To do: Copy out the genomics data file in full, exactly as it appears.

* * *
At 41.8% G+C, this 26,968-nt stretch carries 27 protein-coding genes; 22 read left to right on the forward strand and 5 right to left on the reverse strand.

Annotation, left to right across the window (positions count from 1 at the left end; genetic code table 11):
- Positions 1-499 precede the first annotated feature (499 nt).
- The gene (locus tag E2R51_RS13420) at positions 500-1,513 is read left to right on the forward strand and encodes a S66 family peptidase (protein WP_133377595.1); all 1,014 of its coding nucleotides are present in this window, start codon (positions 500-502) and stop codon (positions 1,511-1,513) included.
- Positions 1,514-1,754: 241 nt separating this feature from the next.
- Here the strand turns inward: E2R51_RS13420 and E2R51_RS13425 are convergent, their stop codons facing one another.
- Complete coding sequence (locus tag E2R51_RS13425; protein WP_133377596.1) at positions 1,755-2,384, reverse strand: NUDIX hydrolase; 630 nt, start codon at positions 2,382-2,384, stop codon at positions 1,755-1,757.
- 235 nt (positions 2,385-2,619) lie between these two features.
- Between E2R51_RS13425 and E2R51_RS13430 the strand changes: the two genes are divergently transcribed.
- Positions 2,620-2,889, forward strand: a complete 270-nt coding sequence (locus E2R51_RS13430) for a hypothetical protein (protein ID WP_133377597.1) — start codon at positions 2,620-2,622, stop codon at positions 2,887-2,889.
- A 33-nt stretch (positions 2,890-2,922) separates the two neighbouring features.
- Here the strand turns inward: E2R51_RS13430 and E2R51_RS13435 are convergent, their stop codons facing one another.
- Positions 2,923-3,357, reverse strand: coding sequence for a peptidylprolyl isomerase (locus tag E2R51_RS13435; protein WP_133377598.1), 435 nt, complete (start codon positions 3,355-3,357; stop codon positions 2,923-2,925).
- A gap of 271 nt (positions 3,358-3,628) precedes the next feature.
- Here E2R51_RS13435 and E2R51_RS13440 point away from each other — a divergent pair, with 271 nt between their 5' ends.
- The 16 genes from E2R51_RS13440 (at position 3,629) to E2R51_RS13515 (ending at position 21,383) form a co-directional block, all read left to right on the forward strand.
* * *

At 41.8% G+C, this 26,968-nt stretch carries 27 protein-coding genes; 22 read left to right on the forward strand and 5 right to left on the reverse strand.

Annotation, left to right across the window (positions count from 1 at the left end; genetic code table 11):
- Positions 1-499 precede the first annotated feature (499 nt).
- The gene (locus tag E2R51_RS13420) at positions 500-1,513 is read left to right on the forward strand and encodes a S66 family peptidase (protein WP_133377595.1); all 1,014 of its coding nucleotides are present in this window, start codon (positions 500-502) and stop codon (positions 1,511-1,513) included.
- Positions 1,514-1,754: 241 nt separating this feature from the next.
- Here the strand turns inward: E2R51_RS13420 and E2R51_RS13425 are convergent, their stop codons facing one another.
- Complete coding sequence (locus tag E2R51_RS13425; protein WP_133377596.1) at positions 1,755-2,384, reverse strand: NUDIX hydrolase; 630 nt, start codon at positions 2,382-2,384, stop codon at positions 1,755-1,757.
- 235 nt (positions 2,385-2,619) lie between these two features.
- Between E2R51_RS13425 and E2R51_RS13430 the strand changes: the two genes are divergently transcribed.
- Positions 2,620-2,889, forward strand: a complete 270-nt coding sequence (locus E2R51_RS13430) for a hypothetical protein (protein ID WP_133377597.1) — start codon at positions 2,620-2,622, stop codon at positions 2,887-2,889.
- A 33-nt stretch (positions 2,890-2,922) separates the two neighbouring features.
- Here the strand turns inward: E2R51_RS13430 and E2R51_RS13435 are convergent, their stop codons facing one another.
- Positions 2,923-3,357, reverse strand: coding sequence for a peptidylprolyl isomerase (locus tag E2R51_RS13435; protein WP_133377598.1), 435 nt, complete (start codon positions 3,355-3,357; stop codon positions 2,923-2,925).
- A gap of 271 nt (positions 3,358-3,628) precedes the next feature.
- Here E2R51_RS13435 and E2R51_RS13440 point away from each other — a divergent pair, with 271 nt between their 5' ends.
- The 16 genes from E2R51_RS13440 (at position 3,629) to E2R51_RS13515 (ending at position 21,383) form a co-directional block, all read left to right on the forward strand.